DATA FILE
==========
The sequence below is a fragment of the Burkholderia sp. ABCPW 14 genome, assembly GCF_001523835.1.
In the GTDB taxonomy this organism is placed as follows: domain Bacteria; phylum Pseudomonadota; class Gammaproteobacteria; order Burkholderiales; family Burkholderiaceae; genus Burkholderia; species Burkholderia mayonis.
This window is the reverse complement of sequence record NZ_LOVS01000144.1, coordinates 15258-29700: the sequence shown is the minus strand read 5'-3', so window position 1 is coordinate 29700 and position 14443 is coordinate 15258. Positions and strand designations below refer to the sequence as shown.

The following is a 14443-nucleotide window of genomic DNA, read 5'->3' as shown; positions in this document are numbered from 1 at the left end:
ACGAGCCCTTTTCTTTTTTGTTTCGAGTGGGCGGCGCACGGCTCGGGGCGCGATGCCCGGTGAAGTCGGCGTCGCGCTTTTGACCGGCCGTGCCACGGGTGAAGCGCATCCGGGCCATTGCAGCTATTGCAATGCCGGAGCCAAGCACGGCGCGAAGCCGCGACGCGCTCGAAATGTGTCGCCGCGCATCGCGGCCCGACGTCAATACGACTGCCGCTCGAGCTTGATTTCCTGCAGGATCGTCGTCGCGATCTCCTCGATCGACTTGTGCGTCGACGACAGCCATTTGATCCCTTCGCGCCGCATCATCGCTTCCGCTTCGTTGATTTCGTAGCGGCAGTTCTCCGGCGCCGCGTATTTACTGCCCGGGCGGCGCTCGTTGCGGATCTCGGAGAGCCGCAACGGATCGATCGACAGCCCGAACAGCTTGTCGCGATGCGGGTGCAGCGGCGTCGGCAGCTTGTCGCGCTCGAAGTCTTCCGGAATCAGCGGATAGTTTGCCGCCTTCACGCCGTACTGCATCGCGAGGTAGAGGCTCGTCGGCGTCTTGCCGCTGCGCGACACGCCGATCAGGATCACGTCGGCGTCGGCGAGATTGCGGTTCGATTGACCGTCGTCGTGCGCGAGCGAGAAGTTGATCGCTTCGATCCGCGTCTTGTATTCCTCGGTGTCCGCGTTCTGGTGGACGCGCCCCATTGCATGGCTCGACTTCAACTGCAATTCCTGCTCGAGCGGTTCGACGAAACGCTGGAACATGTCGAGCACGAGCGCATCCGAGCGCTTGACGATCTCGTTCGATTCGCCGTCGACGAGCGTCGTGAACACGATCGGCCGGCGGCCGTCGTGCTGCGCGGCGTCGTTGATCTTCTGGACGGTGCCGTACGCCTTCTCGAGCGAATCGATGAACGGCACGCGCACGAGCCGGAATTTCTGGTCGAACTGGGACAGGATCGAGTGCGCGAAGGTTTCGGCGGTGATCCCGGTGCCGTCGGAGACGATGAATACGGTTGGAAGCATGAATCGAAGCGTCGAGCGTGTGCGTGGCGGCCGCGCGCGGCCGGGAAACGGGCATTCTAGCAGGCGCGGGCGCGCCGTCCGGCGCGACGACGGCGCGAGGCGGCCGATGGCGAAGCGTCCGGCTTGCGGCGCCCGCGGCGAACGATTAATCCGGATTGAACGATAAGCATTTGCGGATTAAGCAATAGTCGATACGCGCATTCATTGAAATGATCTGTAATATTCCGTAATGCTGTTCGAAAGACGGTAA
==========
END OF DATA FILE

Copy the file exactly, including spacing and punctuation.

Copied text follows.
The sequence below is a fragment of the Burkholderia sp. ABCPW 14 genome, assembly GCF_001523835.1.
In the GTDB taxonomy this organism is placed as follows: domain Bacteria; phylum Pseudomonadota; class Gammaproteobacteria; order Burkholderiales; family Burkholderiaceae; genus Burkholderia; species Burkholderia mayonis.
This window is the reverse complement of sequence record NZ_LOVS01000144.1, coordinates 15258-29700: the sequence shown is the minus strand read 5'-3', so window position 1 is coordinate 29700 and position 14443 is coordinate 15258. Positions and strand designations below refer to the sequence as shown.

The following is a 14443-nucleotide window of genomic DNA, read 5'->3' as shown; positions in this document are numbered from 1 at the left end:
ACGAGCCCTTTTCTTTTTTGTTTCGAGTGGGCGGCGCACGGCTCGGGGCGCGATGCCCGGTGAAGTCGGCGTCGCGCTTTTGACCGGCCGTGCCACGGGTGAAGCGCATCCGGGCCATTGCAGCTATTGCAATGCCGGAGCCAAGCACGGCGCGAAGCCGCGACGCGCTCGAAATGTGTCGCCGCGCATCGCGGCCCGACGTCAATACGACTGCCGCTCGAGCTTGATTTCCTGCAGGATCGTCGTCGCGATCTCCTCGATCGACTTGTGCGTCGACGACAGCCATTTGATCCCTTCGCGCCGCATCATCGCTTCCGCTTCGTTGATTTCGTAGCGGCAGTTCTCCGGCGCCGCGTATTTACTGCCCGGGCGGCGCTCGTTGCGGATCTCGGAGAGCCGCAACGGATCGATCGACAGCCCGAACAGCTTGTCGCGATGCGGGTGCAGCGGCGTCGGCAGCTTGTCGCGCTCGAAGTCTTCCGGAATCAGCGGATAGTTTGCCGCCTTCACGCCGTACTGCATCGCGAGGTAGAGGCTCGTCGGCGTCTTGCCGCTGCGCGACACGCCGATCAGGATCACGTCGGCGTCGGCGAGATTGCGGTTCGATTGACCGTCGTCGTGCGCGAGCGAGAAGTTGATCGCTTCGATCCGCGTCTTGTATTCCTCGGTGTCCGCGTTCTGGTGGACGCGCCCCATTGCATGGCTCGACTTCAACTGCAATTCCTGCTCGAGCGGTTCGACGAAACGCTGGAACATGTCGAGCACGAGCGCATCCGAGCGCTTGACGATCTCGTTCGATTCGCCGTCGACGAGCGTCGTGAACACGATCGGCCGGCGGCCGTCGTGCTGCGCGGCGTCGTTGATCTTCTGGACGGTGCCGTACGCCTTCTCGAGCGAATCGATGAACGGCACGCGCACGAGCCGGAATTTCTGGTCGAACTGGGACAGGATCGAGTGCGCGAAGGTTTCGGCGGTGATCCCGGTGCCGTCGGAGACGATGAATACGGTTGGAAGCATGAATCGAAGCGTCGAGCGTGTGCGTGGCGGCCGCGCGCGGCCGGGAAACGGGCATTCTAGCAGGCGCGGGCGCGCCGTCCGGCGCGACGACGGCGCGAGGCGGCCGATGGCGAAGCGTCCGGCTTGCGGCGCCCGCGGCGAACGATTAATCCGGATTGAACGATAAGCATTTGCGGATTAAGCAATAGTCGATACGCGCATTCATTGAAATGATCTGTAATATTCCGTAATGCTGTTCGAAAGACGGTAA